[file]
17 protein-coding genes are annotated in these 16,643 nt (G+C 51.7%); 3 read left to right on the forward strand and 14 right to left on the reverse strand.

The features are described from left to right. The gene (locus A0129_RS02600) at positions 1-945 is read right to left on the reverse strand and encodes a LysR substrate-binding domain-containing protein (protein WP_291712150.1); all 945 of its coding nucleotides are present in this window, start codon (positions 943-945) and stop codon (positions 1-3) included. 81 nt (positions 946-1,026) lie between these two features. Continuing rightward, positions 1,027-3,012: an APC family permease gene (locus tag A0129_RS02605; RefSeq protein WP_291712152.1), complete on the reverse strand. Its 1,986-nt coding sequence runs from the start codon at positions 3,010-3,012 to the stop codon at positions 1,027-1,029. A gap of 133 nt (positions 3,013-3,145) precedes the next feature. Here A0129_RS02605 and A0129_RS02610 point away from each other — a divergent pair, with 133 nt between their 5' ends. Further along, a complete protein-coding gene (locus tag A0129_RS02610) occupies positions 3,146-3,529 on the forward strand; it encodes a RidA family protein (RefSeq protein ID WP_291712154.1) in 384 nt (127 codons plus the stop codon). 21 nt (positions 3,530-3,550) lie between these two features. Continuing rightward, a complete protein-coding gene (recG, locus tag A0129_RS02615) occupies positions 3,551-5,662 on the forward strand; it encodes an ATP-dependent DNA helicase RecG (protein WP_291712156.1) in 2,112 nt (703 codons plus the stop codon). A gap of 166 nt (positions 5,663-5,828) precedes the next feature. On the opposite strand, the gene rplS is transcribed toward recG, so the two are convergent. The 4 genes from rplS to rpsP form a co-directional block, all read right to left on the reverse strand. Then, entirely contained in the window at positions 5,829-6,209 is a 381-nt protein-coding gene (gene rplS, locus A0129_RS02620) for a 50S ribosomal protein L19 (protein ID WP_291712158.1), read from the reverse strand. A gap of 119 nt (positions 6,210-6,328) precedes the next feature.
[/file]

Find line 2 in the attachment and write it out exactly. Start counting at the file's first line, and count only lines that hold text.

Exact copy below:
The features are described from left to right. The gene (locus A0129_RS02600) at positions 1-945 is read right to left on the reverse strand and encodes a LysR substrate-binding domain-containing protein (protein WP_291712150.1); all 945 of its coding nucleotides are present in this window, start codon (positions 943-945) and stop codon (positions 1-3) included. 81 nt (positions 946-1,026) lie between these two features. Continuing rightward, positions 1,027-3,012: an APC family permease gene (locus tag A0129_RS02605; RefSeq protein WP_291712152.1), complete on the reverse strand. Its 1,986-nt coding sequence runs from the start codon at positions 3,010-3,012 to the stop codon at positions 1,027-1,029. A gap of 133 nt (positions 3,013-3,145) precedes the next feature. Here A0129_RS02605 and A0129_RS02610 point away from each other — a divergent pair, with 133 nt between their 5' ends. Further along, a complete protein-coding gene (locus tag A0129_RS02610) occupies positions 3,146-3,529 on the forward strand; it encodes a RidA family protein (RefSeq protein ID WP_291712154.1) in 384 nt (127 codons plus the stop codon). 21 nt (positions 3,530-3,550) lie between these two features. Continuing rightward, a complete protein-coding gene (recG, locus tag A0129_RS02615) occupies positions 3,551-5,662 on the forward strand; it encodes an ATP-dependent DNA helicase RecG (protein WP_291712156.1) in 2,112 nt (703 codons plus the stop codon). A gap of 166 nt (positions 5,663-5,828) precedes the next feature. On the opposite strand, the gene rplS is transcribed toward recG, so the two are convergent. The 4 genes from rplS to rpsP form a co-directional block, all read right to left on the reverse strand. Then, entirely contained in the window at positions 5,829-6,209 is a 381-nt protein-coding gene (gene rplS, locus A0129_RS02620) for a 50S ribosomal protein L19 (protein ID WP_291712158.1), read from the reverse strand. A gap of 119 nt (positions 6,210-6,328) precedes the next feature.